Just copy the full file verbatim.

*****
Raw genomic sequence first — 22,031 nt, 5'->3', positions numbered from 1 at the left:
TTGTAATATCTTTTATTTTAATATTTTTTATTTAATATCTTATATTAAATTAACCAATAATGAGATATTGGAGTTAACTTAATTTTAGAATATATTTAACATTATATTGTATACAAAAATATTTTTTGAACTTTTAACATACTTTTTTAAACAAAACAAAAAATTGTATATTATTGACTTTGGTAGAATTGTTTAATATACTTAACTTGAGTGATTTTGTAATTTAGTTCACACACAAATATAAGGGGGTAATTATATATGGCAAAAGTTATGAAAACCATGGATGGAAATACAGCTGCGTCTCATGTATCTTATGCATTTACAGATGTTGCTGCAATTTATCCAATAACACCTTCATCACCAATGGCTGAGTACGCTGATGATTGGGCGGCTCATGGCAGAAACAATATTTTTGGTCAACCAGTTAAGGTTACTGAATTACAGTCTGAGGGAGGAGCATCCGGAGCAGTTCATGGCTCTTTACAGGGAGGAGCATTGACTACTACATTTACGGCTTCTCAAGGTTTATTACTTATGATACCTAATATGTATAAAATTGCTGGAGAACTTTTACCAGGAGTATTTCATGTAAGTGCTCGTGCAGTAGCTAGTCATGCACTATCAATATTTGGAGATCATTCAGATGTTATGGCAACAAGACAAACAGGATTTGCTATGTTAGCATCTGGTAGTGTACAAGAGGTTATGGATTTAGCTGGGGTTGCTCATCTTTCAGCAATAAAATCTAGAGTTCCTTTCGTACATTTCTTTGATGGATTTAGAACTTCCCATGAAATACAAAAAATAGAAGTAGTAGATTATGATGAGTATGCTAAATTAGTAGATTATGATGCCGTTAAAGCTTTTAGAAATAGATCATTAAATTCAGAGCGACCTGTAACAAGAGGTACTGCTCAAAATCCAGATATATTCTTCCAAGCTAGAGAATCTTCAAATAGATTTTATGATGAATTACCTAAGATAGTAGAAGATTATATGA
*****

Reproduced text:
Raw genomic sequence first — 22,031 nt, 5'->3', positions numbered from 1 at the left:
TTGTAATATCTTTTATTTTAATATTTTTTATTTAATATCTTATATTAAATTAACCAATAATGAGATATTGGAGTTAACTTAATTTTAGAATATATTTAACATTATATTGTATACAAAAATATTTTTTGAACTTTTAACATACTTTTTTAAACAAAACAAAAAATTGTATATTATTGACTTTGGTAGAATTGTTTAATATACTTAACTTGAGTGATTTTGTAATTTAGTTCACACACAAATATAAGGGGGTAATTATATATGGCAAAAGTTATGAAAACCATGGATGGAAATACAGCTGCGTCTCATGTATCTTATGCATTTACAGATGTTGCTGCAATTTATCCAATAACACCTTCATCACCAATGGCTGAGTACGCTGATGATTGGGCGGCTCATGGCAGAAACAATATTTTTGGTCAACCAGTTAAGGTTACTGAATTACAGTCTGAGGGAGGAGCATCCGGAGCAGTTCATGGCTCTTTACAGGGAGGAGCATTGACTACTACATTTACGGCTTCTCAAGGTTTATTACTTATGATACCTAATATGTATAAAATTGCTGGAGAACTTTTACCAGGAGTATTTCATGTAAGTGCTCGTGCAGTAGCTAGTCATGCACTATCAATATTTGGAGATCATTCAGATGTTATGGCAACAAGACAAACAGGATTTGCTATGTTAGCATCTGGTAGTGTACAAGAGGTTATGGATTTAGCTGGGGTTGCTCATCTTTCAGCAATAAAATCTAGAGTTCCTTTCGTACATTTCTTTGATGGATTTAGAACTTCCCATGAAATACAAAAAATAGAAGTAGTAGATTATGATGAGTATGCTAAATTAGTAGATTATGATGCCGTTAAAGCTTTTAGAAATAGATCATTAAATTCAGAGCGACCTGTAACAAGAGGTACTGCTCAAAATCCAGATATATTCTTCCAAGCTAGAGAATCTTCAAATAGATTTTATGATGAATTACCTAAGATAGTAGAAGATTATATGA